Archive | April, 2009

Globe and Mail Communities Editor Mathew Ingram

22 Apr

Lunch with Mary 016

Date of lunch:
Wednesday, April 22, 2009

The company:
Mathew Ingram is the communities editor at The Globe and Mail. Likely a lot of people reading this blog know who Mathew Ingram is because they found their way here from his Twitter, as Mathew is far more popular on Twitter than I am. Mathew has been at the Globe and Mail since the early-nineties, starting off as a business writer then moving into covering technology, blogged for the Globe and Mail and eventually moved into his current role where he engages and connects with Globe’s readers online and also covers the state of media in the online age.


The food:
We ate at Thai Princess, a great Thai (obviously) place at King and Spadina. I made a reservation and when we got there it was empty so I thought maybe I had been overly cautious – but about 10 minutes later, the place was packed. And for good reason, the food was delish! I had my go-to Thai meal, Green Curry Chicken and Mathew had the grilled combo lunch special. We both drank water. Total bill was $23 with tax.

The lunch lesson:
Mathew said the easiest way to get others to understand the importance of Twitter, and I believe social media in general, is replace the word Twitter (or Facebook or the next thing) with “talking to people”. I’m against Twitter – changed to – I’m against talking to people. Not everyone needs to embrace these new technologies but it’s important that before they take a stand, they truly understand what they’re against. These are tools for engaging and interacting with each other – they’re not replacing in person contact, it’s a different forum, but a valuable one. Can’t we all just get along J

The lunch:
We had some great conversations over the course of lunch. One of my favourite parts was talking about Hunter S. Thompson, Mathew began reading his stuff in high school and I read pretty much all of his work during university. Mathew said what he really liked about Thompson was how powerful a writer he was… and I agree. There is something about his stuff that you can’t explain. It got me thinking of Hunter’s career as a journalist and I thought it was really interesting that Mathew was so into his writing as he was working to become a journalist himself. It made me wonder what other historic journalists are looked to by the reporters that I read every day.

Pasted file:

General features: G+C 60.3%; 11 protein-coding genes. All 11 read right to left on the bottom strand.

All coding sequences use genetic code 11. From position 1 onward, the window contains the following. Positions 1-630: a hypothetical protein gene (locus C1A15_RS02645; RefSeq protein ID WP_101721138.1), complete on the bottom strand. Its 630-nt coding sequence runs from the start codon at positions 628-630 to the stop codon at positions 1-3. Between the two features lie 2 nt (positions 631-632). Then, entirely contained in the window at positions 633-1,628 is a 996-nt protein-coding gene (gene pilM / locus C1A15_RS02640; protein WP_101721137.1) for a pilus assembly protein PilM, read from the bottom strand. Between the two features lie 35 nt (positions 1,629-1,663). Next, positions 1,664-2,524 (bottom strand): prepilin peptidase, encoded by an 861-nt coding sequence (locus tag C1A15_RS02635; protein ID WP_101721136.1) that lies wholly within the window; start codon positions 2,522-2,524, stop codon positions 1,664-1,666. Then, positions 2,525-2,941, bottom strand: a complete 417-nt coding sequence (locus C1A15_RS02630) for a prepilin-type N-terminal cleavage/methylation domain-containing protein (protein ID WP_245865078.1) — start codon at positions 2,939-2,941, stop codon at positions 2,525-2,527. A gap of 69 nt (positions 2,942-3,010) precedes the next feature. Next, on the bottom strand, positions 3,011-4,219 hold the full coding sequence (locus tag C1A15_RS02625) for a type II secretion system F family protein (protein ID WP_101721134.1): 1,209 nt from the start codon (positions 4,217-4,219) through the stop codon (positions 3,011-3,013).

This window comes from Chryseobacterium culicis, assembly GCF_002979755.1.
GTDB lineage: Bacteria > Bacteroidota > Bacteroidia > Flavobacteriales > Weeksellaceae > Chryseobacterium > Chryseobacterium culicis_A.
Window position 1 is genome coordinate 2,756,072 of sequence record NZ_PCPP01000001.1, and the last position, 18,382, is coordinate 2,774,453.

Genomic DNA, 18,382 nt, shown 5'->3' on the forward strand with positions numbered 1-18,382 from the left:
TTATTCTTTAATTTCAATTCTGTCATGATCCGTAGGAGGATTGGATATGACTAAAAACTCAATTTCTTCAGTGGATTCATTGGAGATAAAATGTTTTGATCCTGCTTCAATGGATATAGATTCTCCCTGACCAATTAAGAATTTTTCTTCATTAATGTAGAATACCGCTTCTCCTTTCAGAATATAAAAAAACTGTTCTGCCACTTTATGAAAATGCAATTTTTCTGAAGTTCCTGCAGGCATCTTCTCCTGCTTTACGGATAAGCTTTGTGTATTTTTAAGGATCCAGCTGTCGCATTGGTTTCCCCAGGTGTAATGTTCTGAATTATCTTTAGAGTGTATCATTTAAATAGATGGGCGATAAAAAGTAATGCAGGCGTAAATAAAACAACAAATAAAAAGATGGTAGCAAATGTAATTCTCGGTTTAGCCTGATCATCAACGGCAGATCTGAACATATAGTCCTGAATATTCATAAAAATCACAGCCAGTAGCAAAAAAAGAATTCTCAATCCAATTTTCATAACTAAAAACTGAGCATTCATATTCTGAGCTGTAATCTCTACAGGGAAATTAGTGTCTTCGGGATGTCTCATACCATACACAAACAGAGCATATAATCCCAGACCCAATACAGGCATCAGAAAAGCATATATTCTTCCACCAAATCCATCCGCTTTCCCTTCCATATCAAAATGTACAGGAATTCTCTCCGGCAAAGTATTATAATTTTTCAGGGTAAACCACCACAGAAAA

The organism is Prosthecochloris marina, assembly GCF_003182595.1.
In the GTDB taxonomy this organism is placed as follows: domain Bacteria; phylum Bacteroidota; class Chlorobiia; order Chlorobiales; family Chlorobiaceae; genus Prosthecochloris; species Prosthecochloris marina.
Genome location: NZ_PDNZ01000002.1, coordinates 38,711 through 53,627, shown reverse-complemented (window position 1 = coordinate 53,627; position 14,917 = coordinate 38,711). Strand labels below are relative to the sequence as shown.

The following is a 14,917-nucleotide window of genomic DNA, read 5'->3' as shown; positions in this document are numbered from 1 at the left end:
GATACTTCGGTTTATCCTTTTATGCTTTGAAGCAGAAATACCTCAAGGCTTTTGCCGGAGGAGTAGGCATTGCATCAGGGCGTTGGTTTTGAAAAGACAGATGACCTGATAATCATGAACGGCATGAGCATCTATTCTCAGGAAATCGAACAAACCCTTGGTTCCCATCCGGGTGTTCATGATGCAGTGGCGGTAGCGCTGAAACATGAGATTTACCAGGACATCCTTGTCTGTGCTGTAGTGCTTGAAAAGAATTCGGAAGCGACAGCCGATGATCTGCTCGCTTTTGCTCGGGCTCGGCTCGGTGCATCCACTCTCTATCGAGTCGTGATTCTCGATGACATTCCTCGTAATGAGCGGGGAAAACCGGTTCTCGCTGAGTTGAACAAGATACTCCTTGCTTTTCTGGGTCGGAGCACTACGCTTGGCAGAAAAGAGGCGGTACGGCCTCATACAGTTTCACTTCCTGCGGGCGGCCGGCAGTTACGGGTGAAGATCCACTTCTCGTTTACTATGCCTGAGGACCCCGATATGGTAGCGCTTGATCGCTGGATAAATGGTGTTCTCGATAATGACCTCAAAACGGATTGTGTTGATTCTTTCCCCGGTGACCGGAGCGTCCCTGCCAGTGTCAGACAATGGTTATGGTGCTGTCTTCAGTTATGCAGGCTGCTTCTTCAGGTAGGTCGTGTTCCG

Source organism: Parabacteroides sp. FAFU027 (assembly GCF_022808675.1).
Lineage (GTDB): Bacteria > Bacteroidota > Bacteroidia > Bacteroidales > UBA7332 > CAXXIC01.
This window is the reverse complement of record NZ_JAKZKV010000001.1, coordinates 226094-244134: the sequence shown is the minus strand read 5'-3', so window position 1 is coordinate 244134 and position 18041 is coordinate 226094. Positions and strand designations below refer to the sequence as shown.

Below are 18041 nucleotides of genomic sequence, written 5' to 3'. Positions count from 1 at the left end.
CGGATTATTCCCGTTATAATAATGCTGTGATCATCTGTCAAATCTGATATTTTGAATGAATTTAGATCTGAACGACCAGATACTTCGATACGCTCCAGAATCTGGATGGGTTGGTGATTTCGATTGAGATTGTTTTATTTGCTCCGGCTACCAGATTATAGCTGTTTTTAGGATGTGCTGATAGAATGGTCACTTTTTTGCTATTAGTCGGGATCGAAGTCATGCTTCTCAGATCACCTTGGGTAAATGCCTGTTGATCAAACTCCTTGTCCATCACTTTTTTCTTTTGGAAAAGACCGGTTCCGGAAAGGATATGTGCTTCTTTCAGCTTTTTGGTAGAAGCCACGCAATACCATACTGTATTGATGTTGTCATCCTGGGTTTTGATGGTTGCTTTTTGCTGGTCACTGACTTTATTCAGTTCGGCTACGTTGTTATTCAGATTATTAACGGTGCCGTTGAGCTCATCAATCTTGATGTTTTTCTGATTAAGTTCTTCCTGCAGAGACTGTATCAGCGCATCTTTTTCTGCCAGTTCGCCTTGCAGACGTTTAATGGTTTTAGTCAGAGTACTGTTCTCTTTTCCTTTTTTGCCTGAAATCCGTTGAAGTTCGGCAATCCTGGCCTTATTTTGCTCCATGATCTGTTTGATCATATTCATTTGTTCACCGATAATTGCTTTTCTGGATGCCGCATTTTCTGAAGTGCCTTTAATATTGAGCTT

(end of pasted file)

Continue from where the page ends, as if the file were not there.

We talked a lot about community engagement on Globe and Mail’s site. As a long time commenter on the articles, I was interested to hear Mathew’s plans. He hopes to create a meritocracy (I newly love this word and what it stands for). He wants to develop some sort of system that rewards good commenters in order to encourage good comments by all and also make the conversation more valuable.

Mathew pointed to the Guardian in the UK and the New York Times as publications that are doing very interesting stuff online. He told me about the Guardian giving their best online commenters their own blog on the site. I know if I could get my own blog on a newspaper’s site, I would comment a lot and well AND not use my awesome pseudonym. The New York Times, which I am obviously a fan of if you look at my Top 5 Dream Lunch List, now includes external links on their homepage – directing people away from the site sounds almost unheard of but it is a very interesting experiment.

Working in the media space and as a news junkie, I found this lunch extremely interesting as the way we receive (and engage with) news is changing day by day and Mathew is on the front line and offered up some great insight.

Going back to Hunter S. Thompson for a minute, Mathew also mentioned Christie Blatchford as another journalist who is a powerful writer. I agree and enjoy her writing. Mathew mentioned that Christie isn’t really down with blogging and Twitter so Mathew’s goal for his new role at The Globe and Mail is to get Christie Blatchord on Twitter! A noble goal indeed – good luck, if anyone can do it, you can!